Met office forecast sign of drought3 min read . Updated: 27 Aug 2009, 05:35 PM IST
Met office forecast sign of drought
Met office forecast sign of drought
New Delhi: The India Meteorological Department (IMD) on Monday reduced its rainfall estimates for the year, the worst since 2002, bringing it below the drought threshold. Meanwhile, the government stepped up mitigation efforts and called for a meeting of chief ministers to be chaired by Prime Minister Manmohan Singh on 21 August.
Any reduction in rainfall would impact the area under the summer kharif crop, the production of foodgrain in particular, and put further upward pressure on food price inflation which is already in double digits.
IMD chief Ajit Tyagi said India would get only 87% (77.43 cm) of its 50-year normal, or long period average (LPA). It had estimated rainfall to be 93% and 96% of LPA in June and April, respectively. A year that posts a 10% overall rainfall deficit over one-fifth of the country’s area officially constitutes a drought year. The actual rainfall, given the margin of error in the IMD forecast model, would be 83% on the lower side and 87% on the upper side.
When asked if he was signalling a drought, Tyagi said, “It’s a worrying situation but it’s the agriculture ministry that declares a drought. We are only forecasting the future, based on conditions today."
“We have conveyed this to the Prime Minister’s Office. There’s been a prolonged weak spell in August. There might be a revival after 15 August, and after the first week of September, you can’t expect much. Several meteorological conditions, including the now prevalent El Nino, are playing their role. But we are still hopeful," said Tyagi over the phone.
The weather office’s bleak projections are significant on the back of increasing official concern. The government is readying contingency plans to tackle a shortfall in food production. Deficient rains may shave as much as 1 percentage point off India’s economic growth this year, said economist Raghuram Rajan, an adviser to Singh. The meeting of state chief ministers and agriculture ministers convened by the Prime Minister on 21 August will discuss details about the drought situation.
According to a top official in the agriculture ministry, the government is “concerned" about the drought’s impact on the economy as deficient rains will have a cascading effect. “The states facing drought will be seeking more Central assistance. This will also lead to farmers seeking more subsidies for diesel, more money for importing foodgrain, pulses and sugar from the international market," the official said, adding that the situation will have its adverse effects on government spending in the social sector. The official was implying that given the fiscal constraints, the Union government will be unable to earmark fresh funds, and may instead be forced to cut back on other social sector spending.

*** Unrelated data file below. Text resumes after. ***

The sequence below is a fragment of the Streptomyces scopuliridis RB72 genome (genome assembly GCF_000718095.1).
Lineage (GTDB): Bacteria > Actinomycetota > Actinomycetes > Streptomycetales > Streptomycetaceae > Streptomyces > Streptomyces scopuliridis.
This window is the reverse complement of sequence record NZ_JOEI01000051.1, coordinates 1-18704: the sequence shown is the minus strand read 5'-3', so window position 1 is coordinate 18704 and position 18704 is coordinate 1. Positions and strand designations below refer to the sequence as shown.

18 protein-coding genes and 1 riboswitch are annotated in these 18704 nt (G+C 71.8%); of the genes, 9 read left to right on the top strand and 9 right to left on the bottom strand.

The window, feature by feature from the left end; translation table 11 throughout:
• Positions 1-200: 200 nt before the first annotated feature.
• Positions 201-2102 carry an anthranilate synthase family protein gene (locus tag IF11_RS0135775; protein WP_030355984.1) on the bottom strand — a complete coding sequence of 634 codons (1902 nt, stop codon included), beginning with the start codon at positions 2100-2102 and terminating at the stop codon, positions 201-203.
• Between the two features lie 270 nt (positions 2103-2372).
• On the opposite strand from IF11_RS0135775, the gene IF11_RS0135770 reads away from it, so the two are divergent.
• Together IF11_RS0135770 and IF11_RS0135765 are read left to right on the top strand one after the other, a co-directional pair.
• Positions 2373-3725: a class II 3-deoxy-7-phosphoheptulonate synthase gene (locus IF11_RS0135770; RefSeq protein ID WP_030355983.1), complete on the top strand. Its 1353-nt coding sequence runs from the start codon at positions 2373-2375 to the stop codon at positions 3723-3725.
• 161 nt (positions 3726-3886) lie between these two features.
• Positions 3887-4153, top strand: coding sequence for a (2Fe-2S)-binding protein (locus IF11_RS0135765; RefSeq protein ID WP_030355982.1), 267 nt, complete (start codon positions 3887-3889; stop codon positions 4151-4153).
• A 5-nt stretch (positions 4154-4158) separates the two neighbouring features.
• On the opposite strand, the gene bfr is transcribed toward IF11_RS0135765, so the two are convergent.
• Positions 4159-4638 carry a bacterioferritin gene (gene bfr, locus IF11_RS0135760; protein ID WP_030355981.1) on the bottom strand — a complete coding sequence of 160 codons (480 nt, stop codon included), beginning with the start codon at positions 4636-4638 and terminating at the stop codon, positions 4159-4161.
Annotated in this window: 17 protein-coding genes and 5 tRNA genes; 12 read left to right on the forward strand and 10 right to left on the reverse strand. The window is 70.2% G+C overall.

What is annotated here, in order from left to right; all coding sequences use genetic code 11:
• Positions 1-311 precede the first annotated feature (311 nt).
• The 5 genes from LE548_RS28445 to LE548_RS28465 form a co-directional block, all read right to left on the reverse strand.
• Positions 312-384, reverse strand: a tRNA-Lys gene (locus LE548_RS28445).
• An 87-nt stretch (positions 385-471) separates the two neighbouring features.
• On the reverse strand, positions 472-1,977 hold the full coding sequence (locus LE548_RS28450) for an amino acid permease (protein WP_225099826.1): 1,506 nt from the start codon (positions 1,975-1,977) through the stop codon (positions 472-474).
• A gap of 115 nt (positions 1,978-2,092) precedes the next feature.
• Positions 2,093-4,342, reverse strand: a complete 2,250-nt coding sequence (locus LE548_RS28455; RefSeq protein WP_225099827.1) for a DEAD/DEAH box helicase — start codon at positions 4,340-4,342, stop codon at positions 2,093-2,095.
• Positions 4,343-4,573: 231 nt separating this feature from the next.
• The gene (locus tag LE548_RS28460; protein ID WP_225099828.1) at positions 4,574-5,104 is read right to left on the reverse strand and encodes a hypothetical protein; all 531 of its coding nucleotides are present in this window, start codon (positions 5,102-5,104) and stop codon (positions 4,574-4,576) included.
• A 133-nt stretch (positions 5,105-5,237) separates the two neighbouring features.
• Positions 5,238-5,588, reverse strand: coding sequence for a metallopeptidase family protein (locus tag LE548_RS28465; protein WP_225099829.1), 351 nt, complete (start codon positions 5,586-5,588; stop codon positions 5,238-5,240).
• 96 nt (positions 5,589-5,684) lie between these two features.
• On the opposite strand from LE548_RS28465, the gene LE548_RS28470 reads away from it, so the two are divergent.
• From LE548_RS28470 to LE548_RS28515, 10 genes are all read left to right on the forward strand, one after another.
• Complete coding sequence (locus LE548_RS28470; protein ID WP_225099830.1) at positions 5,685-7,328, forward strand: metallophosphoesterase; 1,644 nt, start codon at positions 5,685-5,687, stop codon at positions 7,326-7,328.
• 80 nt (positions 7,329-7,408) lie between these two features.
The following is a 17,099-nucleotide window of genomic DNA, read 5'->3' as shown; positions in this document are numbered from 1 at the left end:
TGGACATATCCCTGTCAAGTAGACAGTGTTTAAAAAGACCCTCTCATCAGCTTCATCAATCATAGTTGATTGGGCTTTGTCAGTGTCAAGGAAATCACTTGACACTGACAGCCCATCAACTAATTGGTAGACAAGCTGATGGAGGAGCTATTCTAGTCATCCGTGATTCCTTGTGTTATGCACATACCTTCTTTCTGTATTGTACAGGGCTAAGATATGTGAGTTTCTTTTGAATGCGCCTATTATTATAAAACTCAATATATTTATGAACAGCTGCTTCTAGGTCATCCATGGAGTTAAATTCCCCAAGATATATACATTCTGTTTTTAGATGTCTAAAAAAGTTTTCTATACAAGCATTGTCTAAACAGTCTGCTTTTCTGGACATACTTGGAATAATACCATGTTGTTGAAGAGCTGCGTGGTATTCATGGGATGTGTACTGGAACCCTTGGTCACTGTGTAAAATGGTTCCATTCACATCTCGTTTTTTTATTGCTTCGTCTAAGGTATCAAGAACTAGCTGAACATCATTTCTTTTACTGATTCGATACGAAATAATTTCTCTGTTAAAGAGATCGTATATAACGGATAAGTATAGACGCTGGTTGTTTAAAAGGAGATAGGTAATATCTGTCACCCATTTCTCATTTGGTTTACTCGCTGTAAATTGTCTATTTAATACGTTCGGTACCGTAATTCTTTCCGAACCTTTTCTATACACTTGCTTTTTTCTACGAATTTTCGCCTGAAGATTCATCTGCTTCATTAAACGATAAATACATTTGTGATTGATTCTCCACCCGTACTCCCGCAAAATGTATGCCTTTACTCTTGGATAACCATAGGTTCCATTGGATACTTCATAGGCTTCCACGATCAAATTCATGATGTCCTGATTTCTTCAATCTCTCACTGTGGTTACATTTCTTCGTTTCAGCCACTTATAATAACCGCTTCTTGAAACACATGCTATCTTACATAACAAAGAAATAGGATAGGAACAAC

He also pointed out that more states are demanding interest subsidies by the Centre on farm loans extended by commercial banks and regional rural banks (RRBs).
Showers in July, the wettest month in the June-to-September season, were more than forecast. That wasn’t enough to wipe out the 46% deficit in June, which received the lowest rain in 83 years. Rain in the week ended 5 August was 64% below the average 65.9 mm.
Rice has been the worst hit, with the crop area falling by 5.8 million hectares as of 6 August, the farm ministry said on Monday. Bihar declared 26 of 38 districts as drought-hit on Monday; Uttar Pradesh, India’s No. 2 sugar producer, has declared drought in 47 districts and Maharashtra, the biggest, has cut its output forecast to 4.6 million tonnes from 5 million tonnes. The agriculture ministry has estimated India’s sugar output for the year beginning 1 October to be 16-17 million tonnes, lower than the earlier forecast of about 20 million tonnes.
The country’s drought-struck sugar cane and rice growing regions in Uttar Pradesh, Maharashtra and Andhra Pradesh may receive widespread rains starting in the next 48 hours, the weather bureau said on its website on Monday.
Food shortage can push up the Consumer Price Index faster this time, said Dharmakirti Joshi, an economist at Crisil Ltd. The index is very high in comparison with previous drought situations in 2002-03. Consumer prices paid by farm workers jumped 11.52% in June from a year earlier after gaining 10.21% in May.
Bloomberg contributed to this story.